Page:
Why do players take money? The fact remains that almost every college in the country operates at a supposed loss. Funds are applied to campus buildings, academic departments, college administrators, professors etc, which are all needed. The players however struggle to pay their rent in off campus housing and can’t feed themselves outside of fast food dollar menus. While at San Diego State, twice I was evicted from my apartment and left to figure it out on my own.

Slavery did not originate in the US, but was perfected in the US. Even after the abolishment of slavery, remnants reverberate through corporate offices to the prison system. College revenue sports sits at the every top of that list.  The workforce is told that they need the job, even if the wage is minimal.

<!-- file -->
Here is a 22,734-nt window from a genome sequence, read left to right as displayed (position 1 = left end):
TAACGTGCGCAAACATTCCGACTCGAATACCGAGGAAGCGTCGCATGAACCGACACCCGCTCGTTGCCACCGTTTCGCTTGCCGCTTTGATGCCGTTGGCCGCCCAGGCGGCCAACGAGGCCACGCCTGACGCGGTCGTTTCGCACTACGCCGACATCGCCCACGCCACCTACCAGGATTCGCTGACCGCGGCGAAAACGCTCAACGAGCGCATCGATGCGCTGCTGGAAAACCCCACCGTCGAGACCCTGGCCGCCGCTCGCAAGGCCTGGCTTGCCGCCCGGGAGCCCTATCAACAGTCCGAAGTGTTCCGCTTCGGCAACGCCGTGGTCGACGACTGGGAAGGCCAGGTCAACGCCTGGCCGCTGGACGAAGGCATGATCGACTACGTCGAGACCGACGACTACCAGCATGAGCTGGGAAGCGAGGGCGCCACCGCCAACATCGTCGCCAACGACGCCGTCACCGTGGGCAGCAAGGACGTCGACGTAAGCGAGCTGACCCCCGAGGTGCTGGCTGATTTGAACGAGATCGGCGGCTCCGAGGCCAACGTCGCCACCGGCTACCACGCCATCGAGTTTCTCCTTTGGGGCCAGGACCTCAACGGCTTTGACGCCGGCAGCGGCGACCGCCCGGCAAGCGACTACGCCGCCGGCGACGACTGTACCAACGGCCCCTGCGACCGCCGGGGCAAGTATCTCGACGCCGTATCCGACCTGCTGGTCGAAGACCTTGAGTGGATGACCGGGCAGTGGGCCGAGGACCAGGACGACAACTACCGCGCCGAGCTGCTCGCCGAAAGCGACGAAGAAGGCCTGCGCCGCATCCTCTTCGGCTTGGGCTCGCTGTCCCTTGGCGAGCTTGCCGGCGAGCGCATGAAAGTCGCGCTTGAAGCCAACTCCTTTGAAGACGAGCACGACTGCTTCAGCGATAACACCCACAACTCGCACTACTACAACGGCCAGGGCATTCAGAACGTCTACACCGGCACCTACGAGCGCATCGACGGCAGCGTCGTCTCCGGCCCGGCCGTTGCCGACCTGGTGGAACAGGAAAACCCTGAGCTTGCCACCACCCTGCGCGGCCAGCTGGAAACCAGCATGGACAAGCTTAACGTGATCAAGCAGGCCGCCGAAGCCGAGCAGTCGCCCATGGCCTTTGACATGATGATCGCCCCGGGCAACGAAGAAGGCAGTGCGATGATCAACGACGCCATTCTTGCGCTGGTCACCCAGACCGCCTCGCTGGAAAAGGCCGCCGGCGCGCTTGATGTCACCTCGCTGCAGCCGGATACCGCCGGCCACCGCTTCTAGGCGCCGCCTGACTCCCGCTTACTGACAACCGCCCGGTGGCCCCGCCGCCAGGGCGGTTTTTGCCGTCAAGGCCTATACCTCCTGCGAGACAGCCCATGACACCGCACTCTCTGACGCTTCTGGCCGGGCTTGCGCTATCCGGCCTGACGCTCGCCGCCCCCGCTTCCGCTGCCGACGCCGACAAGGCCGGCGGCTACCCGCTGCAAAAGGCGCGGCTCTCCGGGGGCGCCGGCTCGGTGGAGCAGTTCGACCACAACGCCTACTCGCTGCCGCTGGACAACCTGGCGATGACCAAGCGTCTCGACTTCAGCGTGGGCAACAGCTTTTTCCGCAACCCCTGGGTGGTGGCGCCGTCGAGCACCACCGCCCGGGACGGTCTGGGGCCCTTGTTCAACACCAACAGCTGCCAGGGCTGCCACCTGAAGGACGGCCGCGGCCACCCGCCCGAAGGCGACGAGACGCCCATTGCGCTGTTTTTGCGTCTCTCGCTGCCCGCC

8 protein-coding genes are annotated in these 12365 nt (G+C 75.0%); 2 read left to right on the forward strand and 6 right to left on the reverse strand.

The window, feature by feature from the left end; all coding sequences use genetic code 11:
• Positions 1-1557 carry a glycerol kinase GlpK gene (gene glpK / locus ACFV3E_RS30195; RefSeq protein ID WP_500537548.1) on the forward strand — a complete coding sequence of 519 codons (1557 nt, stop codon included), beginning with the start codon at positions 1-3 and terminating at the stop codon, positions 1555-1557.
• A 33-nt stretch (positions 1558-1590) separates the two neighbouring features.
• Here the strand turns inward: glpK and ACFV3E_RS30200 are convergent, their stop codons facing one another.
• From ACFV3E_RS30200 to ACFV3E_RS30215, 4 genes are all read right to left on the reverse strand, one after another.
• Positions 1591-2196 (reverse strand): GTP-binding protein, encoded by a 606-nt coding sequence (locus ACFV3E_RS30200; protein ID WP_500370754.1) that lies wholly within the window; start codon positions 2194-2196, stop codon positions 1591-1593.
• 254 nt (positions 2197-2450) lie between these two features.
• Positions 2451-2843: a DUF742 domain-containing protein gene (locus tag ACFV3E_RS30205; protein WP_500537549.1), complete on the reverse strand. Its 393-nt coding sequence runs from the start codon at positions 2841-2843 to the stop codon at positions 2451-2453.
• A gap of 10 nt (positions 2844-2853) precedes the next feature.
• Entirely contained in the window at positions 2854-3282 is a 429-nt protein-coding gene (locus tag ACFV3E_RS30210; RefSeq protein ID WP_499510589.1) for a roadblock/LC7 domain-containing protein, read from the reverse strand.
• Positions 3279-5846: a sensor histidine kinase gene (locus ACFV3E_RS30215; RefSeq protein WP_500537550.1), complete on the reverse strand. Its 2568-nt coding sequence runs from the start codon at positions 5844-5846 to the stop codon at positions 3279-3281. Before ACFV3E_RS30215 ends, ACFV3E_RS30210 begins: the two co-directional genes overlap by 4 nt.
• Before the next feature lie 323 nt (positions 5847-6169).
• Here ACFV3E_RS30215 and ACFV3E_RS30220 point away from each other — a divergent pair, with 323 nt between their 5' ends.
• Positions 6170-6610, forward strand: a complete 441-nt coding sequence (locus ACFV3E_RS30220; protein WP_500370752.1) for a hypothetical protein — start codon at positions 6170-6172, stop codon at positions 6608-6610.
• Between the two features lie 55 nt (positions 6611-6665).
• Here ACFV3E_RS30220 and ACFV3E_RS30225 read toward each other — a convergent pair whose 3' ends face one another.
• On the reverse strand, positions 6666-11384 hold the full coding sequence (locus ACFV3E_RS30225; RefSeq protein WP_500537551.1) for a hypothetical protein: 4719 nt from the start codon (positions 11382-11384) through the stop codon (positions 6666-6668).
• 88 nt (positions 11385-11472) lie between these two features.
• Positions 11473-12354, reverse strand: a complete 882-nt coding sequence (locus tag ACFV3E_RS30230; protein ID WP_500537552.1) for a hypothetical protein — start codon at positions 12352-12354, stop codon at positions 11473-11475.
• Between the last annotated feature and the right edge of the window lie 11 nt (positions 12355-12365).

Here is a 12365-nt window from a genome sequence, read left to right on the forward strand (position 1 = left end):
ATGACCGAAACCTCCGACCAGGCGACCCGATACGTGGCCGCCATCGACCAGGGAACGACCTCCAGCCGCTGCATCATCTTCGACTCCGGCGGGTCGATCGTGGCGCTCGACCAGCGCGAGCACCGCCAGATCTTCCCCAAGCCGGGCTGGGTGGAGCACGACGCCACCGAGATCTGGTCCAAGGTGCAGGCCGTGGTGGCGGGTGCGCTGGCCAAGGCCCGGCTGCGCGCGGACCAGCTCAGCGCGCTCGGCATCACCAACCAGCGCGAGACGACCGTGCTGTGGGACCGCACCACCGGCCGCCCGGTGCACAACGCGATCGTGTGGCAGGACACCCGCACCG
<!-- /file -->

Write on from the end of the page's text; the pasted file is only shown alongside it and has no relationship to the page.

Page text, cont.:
Some will say, “My child will get his/her education paid for.” Signing with a college is a deal that should work for the school and the player. More often than not, it only works for the school. The big blue schools Duke, Kansas, North Carolina and Kentucky typically get the best high school basketball recruits in the country because of their reputation and production. To Duke’s credit, academically the university is in the top 10 in the country according to North Carolina is in the top 30. I  wonder why top 25 recruits are not choosing Princeton, Yale, Columbia, MIT and Harvard especially if you have aspirations to play at the highest level? One would have to know that going to a top university can only boaster your chances of playing professionally. If even that wasn’t the case, life after basketball is much easier out of Stanford than a state school. If a family truly wants their child to get the most out of their college experience attending an institution that could change life and influence generational wealth should be the first option. The truth of the matter is that every university can not and/or will not.